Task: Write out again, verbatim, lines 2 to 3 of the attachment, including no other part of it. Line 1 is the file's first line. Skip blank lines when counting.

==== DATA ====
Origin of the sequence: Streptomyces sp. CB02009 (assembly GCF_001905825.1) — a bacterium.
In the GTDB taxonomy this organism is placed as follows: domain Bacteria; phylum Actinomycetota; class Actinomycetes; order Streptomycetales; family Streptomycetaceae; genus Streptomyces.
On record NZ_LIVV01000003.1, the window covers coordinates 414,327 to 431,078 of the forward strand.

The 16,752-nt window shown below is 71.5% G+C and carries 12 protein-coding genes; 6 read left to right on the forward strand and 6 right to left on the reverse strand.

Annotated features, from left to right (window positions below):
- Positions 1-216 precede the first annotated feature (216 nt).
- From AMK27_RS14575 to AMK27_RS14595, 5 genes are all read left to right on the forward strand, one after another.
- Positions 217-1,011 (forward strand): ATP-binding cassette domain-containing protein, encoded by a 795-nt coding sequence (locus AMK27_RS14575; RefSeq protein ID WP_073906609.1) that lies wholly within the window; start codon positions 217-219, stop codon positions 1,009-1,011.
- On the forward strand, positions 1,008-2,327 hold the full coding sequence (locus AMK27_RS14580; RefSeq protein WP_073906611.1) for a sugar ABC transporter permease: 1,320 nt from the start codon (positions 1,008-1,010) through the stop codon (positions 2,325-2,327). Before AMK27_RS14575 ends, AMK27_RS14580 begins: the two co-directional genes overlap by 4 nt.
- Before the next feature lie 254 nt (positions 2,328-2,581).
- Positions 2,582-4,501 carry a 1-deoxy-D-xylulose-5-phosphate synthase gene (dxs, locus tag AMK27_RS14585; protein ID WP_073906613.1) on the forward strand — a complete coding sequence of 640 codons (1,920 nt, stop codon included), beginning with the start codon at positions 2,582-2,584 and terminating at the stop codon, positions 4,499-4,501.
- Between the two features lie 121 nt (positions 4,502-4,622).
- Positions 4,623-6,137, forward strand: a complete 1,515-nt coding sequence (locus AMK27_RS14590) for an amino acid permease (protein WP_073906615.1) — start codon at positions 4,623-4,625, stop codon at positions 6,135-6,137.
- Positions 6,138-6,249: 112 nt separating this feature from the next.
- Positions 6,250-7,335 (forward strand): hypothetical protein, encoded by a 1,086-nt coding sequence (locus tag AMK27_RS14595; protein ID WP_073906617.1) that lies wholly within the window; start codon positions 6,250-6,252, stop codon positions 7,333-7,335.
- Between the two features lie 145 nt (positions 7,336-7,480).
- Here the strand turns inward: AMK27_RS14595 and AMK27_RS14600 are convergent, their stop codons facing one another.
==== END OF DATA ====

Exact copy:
In the GTDB taxonomy this organism is placed as follows: domain Bacteria; phylum Actinomycetota; class Actinomycetes; order Streptomycetales; family Streptomycetaceae; genus Streptomyces.
On record NZ_LIVV01000003.1, the window covers coordinates 414,327 to 431,078 of the forward strand.